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Psychological resilience: a review and critique of definitions, concepts and theory
journal contributionposted on 2016-10-06, 11:31 authored by David FletcherDavid Fletcher, Mustafa Sarkar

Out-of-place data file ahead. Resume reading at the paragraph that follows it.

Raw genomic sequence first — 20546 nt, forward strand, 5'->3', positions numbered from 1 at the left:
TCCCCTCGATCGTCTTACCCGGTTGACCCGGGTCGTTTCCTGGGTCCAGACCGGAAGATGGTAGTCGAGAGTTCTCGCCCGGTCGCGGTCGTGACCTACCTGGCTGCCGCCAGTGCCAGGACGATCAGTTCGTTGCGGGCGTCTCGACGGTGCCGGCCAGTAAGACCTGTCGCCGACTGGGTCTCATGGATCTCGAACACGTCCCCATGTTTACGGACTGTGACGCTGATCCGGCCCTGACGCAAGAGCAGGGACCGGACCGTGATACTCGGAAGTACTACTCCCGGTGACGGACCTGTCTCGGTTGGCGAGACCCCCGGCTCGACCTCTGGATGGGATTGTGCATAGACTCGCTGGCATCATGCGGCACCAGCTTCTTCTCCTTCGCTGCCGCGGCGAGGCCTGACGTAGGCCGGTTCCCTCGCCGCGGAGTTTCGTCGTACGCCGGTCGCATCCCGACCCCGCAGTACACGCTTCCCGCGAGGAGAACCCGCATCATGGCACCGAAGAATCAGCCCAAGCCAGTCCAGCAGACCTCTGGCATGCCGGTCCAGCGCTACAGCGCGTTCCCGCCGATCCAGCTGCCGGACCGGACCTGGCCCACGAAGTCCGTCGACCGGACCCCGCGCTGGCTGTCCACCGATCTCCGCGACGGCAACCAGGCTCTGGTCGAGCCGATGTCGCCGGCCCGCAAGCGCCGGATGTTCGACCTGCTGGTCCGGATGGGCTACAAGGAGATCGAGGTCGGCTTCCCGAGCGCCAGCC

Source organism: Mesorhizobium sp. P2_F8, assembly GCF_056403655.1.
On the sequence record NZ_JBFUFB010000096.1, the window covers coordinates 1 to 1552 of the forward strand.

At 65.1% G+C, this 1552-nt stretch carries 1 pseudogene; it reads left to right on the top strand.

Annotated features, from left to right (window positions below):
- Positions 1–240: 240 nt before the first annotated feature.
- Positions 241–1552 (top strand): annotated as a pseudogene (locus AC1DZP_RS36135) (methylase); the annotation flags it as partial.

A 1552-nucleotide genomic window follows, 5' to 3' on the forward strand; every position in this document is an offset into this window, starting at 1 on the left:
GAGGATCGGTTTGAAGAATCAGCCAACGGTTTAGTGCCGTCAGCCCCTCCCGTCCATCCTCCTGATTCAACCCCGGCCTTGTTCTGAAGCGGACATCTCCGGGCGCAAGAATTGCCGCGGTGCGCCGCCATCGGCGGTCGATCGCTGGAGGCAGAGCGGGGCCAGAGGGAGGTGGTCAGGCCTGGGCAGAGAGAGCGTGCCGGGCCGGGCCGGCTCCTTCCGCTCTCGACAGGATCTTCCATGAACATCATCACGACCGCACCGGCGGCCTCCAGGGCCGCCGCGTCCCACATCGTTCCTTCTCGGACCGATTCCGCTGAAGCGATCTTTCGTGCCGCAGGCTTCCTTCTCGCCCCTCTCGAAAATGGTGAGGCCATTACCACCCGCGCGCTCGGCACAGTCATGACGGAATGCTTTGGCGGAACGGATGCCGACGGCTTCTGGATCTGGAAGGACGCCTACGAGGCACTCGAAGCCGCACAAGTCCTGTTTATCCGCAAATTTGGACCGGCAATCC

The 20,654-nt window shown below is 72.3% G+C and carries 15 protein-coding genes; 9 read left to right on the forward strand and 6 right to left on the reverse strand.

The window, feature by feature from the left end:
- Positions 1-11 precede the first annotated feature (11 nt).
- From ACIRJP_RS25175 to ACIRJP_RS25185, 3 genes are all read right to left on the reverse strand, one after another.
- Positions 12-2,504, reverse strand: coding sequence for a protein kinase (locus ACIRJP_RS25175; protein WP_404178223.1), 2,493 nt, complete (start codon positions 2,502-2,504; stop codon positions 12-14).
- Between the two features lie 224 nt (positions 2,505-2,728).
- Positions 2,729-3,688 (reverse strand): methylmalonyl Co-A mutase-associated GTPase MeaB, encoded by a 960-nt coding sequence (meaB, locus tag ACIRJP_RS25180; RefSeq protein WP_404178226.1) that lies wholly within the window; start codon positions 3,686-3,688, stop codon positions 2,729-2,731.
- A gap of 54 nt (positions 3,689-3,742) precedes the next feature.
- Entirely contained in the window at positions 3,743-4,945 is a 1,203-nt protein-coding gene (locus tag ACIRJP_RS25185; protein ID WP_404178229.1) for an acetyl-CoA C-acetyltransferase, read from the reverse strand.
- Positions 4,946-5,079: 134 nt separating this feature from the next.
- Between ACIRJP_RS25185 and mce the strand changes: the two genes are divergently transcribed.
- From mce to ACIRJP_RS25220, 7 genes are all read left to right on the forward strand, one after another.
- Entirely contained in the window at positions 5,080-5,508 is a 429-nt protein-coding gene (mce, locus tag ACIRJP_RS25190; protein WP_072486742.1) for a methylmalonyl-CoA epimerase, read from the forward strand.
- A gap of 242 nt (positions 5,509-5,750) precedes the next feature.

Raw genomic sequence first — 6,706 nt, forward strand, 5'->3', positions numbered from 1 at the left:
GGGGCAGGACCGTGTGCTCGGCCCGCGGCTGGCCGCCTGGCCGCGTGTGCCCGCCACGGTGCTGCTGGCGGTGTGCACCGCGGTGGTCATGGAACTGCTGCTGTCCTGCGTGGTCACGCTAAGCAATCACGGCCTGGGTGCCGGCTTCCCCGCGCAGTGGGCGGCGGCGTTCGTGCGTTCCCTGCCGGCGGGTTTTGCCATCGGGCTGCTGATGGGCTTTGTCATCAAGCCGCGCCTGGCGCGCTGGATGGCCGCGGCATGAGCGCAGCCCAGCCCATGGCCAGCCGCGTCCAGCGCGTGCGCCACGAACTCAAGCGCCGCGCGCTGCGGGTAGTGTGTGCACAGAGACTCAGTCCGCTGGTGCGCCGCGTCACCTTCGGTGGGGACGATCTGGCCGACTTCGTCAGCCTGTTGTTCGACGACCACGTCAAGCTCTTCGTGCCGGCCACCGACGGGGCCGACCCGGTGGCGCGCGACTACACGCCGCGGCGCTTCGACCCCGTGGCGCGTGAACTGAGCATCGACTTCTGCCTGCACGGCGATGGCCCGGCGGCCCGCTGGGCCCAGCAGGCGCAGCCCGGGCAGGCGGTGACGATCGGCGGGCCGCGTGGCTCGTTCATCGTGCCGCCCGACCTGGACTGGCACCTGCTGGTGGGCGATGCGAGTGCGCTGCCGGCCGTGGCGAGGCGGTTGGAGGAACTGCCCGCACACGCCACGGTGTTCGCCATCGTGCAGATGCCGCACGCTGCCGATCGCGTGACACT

The purpose of this paper is to review and critique the variety of definitions, concepts, and theories of psychological resilience. To this end, the narrative is divided into three main sections. The first considers how resilience has been defined in the psychology research literature. Despite the construct being operationalized in a variety of ways, most definitions are based around two core concepts: adversity and positive adaptation. A substantial body of evidence suggests that resilience is required in response to different adversities, ranging from ongoing daily hassles to major life events, and that positive adaptation must be conceptually appropriate to the adversity examined in terms of the domains assessed and the stringency of criteria used. The second section examines the conceptualization of resilience as either a trait or a process, and explores how it is distinct from a number of related terms. Resilience is conceptualized as the interactive influence of psychological characteristics within the context of the stress process. The final section reviews the theories of resilience and critically examines one theory in particular that is commonly cited in the resilience literature. Future theories in this area should take into account the multiple demands individuals encounter, the meta-cognitive and -emotive processes that affect the resilience-stress relationship, and the conceptual distinction between resilience and coping. The review concludes with implications for policy, practice, and research including the need to carefully manage individuals’ immediate environment, and to develop the protective and promotive factors that individuals can proactively use to build resilience.
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